The Death and Life of Drama: Reflections on Writing and Human Nature by Lance Lee

The Death and Life of Drama: Reflections on Writing and Human Nature

byLance Lee

Paperback | September 1, 2005

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What makes a film "work," so that audiences come away from the viewing experience refreshed and even transformed in the way they understand themselves and the world around them? In The Death and Life of Drama, veteran screenwriter and screenwriting teacher Lance Lee tackles this question in a series of personal essays that thoroughly analyze drama's role in our society, as well as the elements that structure all drama, from the plays of ancient Athens to today's most popular movies.

Using examples from well-known classical era and recent films, Lee investigates how writers handle dramatic elements such as time, emotion, morality, and character growth to demonstrate why some films work while others do not. He seeks to define precisely what "action" is and how the writer and the viewer understand dramatic reality. He looks at various kinds of time in drama, explores dramatic context from Athens to the present, and examines the concept of comedy. Lee also proposes a novel "five act" structure for drama that takes account of the characters' past and future outside the "beginning, middle, and end" of the story. Deftly balancing philosophical issues and practical concerns, The Death and Life of Drama offers a rich understanding of the principles of successful dramatic writing for screenwriters and indeed everyone who enjoys movies and wants to know why some films have such enduring appeal for so many people.

About The Author

LANCE LEE has taught screenwriting to students at all levels for many years. He lives in Pacific Palisades, California.
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Details & Specs

Title:The Death and Life of Drama: Reflections on Writing and Human NatureFormat:PaperbackDimensions:272 pages, 9 × 6 × 1.75 inPublished:September 1, 2005Publisher:University Of Texas PressLanguage:English

The following ISBNs are associated with this title:

ISBN - 10:0292709641

ISBN - 13:9780292709645

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Extra Content

Table of Contents

PrefacePart I. Immediate Issues1. By the Ocean of Time Time The Argument We Are Caught In Time and Drama Slow vs. Swift2. The Heavy as Opposed to . . . The Heavy vs. the Exhilarating Freud, Civilization, and the Heavy The Descent into the Heavy3. Moral Substance and Ambiguity Morality and Screenplays? Typing and Volition in . . . The Heavy and Moral . . . But What Are We Morally Ambiguous About?4. Complexity vs. Fullness Belief vs. Disbelief: Complexity Fullness Typing, Volition, and Fullness Endings A DiagramPart II. The Cooked and the Raw5. The Cooked and the Raw Cooked Emotion The Raw Blending the Cooked and the Raw Antecedents6. The Smart and the Dumb Flat and Round Hamlet and the Dumb John Nash and the Smart Plot-Handling ImplicationsPart III. The Lost Poetics of Comedy7. The Lost Poetics of Comedy The Comic Universe Winnicott and Play Some Diagrams The Two Roads The Bones of the Comic Angle of Vision The Cooked and Comedy The New Beginning in Comedy Another Diagram The Smart and Dumb in ComedyPart IV. The Nature of Dramatic Action8. The Weight of the Past What Is the Past? High Noon Lantana Wild Strawberries Lifting Weights9. The Weight of the Wrong Decision The Wrong Decision in the Past The Wrong Decision in the Present True Heroines and Heroes and False10. The Nature of the Hero's Journey Campbell's Hero The Dramatic Hero 1. Arresting Life 2. Complying with the False 3. Awakening 4. Confused Growth--and the Pursuit of Error 5. Failure of the False Solution 6. The Discovery of the True Solution 7. The Heroic Deed 8. Suffering 9. The New LifePart V. The Death and Life of Drama11. The Death and Life of Drama Prometheus in Athens, Gladiator in Rome Shakespeare in Elizabeth's London The Argument We Are Having with OurselvesAppendix A Case Study: Ingmar Bergman's Fanny and AlexanderNotesFilm and Drama ListIndex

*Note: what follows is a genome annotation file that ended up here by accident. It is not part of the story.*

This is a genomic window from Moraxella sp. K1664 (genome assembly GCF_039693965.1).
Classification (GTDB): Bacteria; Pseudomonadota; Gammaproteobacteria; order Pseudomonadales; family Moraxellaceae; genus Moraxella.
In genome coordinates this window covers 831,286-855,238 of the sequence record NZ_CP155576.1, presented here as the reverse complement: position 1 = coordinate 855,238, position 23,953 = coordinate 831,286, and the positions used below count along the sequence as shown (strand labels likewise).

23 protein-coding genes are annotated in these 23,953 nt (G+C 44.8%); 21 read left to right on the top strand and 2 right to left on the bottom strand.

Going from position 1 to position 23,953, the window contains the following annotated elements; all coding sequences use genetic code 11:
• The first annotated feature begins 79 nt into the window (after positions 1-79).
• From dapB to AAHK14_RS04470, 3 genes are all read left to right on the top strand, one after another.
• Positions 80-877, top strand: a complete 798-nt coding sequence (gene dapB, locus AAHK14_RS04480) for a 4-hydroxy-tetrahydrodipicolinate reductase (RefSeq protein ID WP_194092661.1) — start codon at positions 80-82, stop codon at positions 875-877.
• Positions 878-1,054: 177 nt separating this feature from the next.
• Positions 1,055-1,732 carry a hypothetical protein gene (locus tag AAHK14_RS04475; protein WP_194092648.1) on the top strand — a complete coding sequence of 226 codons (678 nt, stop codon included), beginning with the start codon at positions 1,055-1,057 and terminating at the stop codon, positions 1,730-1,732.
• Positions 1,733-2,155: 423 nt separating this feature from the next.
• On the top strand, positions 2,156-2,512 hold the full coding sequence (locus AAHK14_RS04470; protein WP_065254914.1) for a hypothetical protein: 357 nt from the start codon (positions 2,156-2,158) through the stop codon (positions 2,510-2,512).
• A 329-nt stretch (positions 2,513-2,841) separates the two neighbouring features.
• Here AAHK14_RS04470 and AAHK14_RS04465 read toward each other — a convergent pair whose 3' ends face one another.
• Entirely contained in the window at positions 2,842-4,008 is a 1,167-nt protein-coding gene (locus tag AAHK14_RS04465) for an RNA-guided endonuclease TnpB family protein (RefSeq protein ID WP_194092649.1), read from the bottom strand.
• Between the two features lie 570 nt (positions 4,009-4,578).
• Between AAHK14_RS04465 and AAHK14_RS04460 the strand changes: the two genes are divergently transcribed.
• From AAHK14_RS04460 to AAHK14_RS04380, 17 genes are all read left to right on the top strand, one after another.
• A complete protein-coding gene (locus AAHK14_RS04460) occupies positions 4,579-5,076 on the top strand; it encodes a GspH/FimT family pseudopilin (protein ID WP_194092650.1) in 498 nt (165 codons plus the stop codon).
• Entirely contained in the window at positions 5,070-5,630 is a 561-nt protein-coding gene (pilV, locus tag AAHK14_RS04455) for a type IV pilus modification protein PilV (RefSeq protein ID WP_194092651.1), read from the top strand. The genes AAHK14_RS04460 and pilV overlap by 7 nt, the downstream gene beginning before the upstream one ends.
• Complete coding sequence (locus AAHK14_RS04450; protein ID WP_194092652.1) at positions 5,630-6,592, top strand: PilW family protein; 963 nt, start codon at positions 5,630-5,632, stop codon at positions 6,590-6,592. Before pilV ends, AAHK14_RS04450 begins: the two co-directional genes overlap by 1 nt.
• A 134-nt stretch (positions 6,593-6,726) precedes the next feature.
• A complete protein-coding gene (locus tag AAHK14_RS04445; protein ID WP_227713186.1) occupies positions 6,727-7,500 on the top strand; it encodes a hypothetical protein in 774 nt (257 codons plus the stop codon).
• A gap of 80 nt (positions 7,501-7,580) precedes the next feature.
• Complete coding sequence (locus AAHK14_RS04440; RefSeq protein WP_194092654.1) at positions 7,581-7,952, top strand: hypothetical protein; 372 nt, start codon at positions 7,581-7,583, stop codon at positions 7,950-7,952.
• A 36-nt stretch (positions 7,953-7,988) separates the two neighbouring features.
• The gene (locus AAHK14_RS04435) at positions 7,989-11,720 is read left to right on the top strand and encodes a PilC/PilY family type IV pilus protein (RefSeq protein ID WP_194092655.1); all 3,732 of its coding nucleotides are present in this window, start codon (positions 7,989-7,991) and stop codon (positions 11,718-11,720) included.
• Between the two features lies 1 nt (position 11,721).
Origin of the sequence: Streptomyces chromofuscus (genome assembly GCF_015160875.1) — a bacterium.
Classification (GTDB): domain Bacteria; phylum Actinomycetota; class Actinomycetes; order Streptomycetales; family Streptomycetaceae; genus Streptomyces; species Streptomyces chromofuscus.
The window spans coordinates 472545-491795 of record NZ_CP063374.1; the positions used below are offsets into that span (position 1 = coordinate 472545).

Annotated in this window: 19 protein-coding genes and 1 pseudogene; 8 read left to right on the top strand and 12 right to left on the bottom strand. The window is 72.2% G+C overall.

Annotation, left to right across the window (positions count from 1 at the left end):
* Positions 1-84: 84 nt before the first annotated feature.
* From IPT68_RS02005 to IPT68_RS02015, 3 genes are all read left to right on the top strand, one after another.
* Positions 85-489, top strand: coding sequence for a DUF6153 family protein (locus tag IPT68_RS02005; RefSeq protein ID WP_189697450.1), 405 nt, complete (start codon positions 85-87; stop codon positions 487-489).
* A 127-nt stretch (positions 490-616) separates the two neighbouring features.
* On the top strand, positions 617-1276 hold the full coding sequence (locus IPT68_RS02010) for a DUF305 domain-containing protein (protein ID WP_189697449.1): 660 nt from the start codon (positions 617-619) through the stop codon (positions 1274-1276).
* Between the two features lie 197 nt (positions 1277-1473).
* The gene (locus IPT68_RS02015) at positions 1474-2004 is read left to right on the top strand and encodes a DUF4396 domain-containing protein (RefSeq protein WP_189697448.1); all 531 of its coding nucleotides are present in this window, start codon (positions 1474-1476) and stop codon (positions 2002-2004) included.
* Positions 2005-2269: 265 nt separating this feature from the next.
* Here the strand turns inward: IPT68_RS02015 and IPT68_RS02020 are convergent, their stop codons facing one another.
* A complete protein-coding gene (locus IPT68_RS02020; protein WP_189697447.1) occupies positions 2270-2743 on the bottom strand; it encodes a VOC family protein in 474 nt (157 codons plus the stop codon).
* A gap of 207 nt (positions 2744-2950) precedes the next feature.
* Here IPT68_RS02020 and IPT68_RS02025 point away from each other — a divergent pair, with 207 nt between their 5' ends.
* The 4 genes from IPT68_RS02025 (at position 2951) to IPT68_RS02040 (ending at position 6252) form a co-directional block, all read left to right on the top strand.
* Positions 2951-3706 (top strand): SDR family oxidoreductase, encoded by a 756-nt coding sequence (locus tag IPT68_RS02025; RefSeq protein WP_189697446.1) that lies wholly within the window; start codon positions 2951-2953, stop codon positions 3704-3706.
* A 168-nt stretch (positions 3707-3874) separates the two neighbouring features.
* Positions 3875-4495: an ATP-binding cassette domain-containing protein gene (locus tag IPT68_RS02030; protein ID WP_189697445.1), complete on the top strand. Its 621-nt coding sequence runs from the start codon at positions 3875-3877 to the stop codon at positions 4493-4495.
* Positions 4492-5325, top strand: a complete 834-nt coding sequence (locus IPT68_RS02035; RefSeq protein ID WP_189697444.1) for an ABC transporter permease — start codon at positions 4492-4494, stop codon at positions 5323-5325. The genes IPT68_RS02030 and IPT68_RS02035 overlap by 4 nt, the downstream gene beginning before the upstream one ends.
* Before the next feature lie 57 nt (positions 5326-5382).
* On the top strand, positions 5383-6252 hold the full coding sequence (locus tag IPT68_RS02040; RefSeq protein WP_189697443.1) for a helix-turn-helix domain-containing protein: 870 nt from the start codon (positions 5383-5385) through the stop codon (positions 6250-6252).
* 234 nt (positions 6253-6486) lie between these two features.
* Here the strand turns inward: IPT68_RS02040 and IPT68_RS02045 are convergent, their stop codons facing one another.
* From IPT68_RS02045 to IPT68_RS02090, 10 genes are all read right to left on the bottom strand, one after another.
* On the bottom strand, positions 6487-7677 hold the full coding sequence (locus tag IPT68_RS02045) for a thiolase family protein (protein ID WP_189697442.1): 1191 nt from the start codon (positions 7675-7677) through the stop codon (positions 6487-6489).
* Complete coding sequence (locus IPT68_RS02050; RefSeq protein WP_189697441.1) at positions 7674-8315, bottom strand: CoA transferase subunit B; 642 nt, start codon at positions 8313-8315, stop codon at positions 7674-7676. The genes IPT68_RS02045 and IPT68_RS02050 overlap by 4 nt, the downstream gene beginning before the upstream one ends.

Editorial Reviews

Lee presents an intelligent, historically informed discussion of how and why some films are inherently better than others. . . . He gives audiences and those of us who teach film some important ideas about how to evaluate the quality and significance of one film as opposed to another. . . . The book is filled with tantalizing, thought-provoking, and insightful ideas. - Joanna E. Rapf, Professor of English and Film, University of Oklahoma